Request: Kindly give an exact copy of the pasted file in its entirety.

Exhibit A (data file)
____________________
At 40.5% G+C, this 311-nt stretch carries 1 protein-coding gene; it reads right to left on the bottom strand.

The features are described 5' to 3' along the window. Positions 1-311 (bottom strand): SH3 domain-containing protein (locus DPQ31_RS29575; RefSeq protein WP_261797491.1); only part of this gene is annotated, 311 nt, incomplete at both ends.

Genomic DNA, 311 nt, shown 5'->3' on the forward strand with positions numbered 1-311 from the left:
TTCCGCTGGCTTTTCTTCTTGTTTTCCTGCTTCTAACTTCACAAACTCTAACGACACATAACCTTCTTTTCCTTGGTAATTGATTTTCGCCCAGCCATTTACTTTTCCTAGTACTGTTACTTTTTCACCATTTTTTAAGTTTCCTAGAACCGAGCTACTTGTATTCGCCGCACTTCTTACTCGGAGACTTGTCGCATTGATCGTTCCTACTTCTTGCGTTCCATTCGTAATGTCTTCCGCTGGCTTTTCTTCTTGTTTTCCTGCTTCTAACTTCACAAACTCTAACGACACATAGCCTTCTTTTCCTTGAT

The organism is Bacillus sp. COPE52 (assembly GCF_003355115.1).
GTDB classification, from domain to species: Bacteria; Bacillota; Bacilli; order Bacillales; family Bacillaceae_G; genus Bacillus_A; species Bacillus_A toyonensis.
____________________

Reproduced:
At 40.5% G+C, this 311-nt stretch carries 1 protein-coding gene; it reads right to left on the bottom strand.

The features are described 5' to 3' along the window. Positions 1-311 (bottom strand): SH3 domain-containing protein (locus DPQ31_RS29575; RefSeq protein WP_261797491.1); only part of this gene is annotated, 311 nt, incomplete at both ends.

Genomic DNA, 311 nt, shown 5'->3' on the forward strand with positions numbered 1-311 from the left:
TTCCGCTGGCTTTTCTTCTTGTTTTCCTGCTTCTAACTTCACAAACTCTAACGACACATAACCTTCTTTTCCTTGGTAATTGATTTTCGCCCAGCCATTTACTTTTCCTAGTACTGTTACTTTTTCACCATTTTTTAAGTTTCCTAGAACCGAGCTACTTGTATTCGCCGCACTTCTTACTCGGAGACTTGTCGCATTGATCGTTCCTACTTCTTGCGTTCCATTCGTAATGTCTTCCGCTGGCTTTTCTTCTTGTTTTCCTGCTTCTAACTTCACAAACTCTAACGACACATAGCCTTCTTTTCCTTGAT

The organism is Bacillus sp. COPE52 (assembly GCF_003355115.1).
GTDB classification, from domain to species: Bacteria; Bacillota; Bacilli; order Bacillales; family Bacillaceae_G; genus Bacillus_A; species Bacillus_A toyonensis.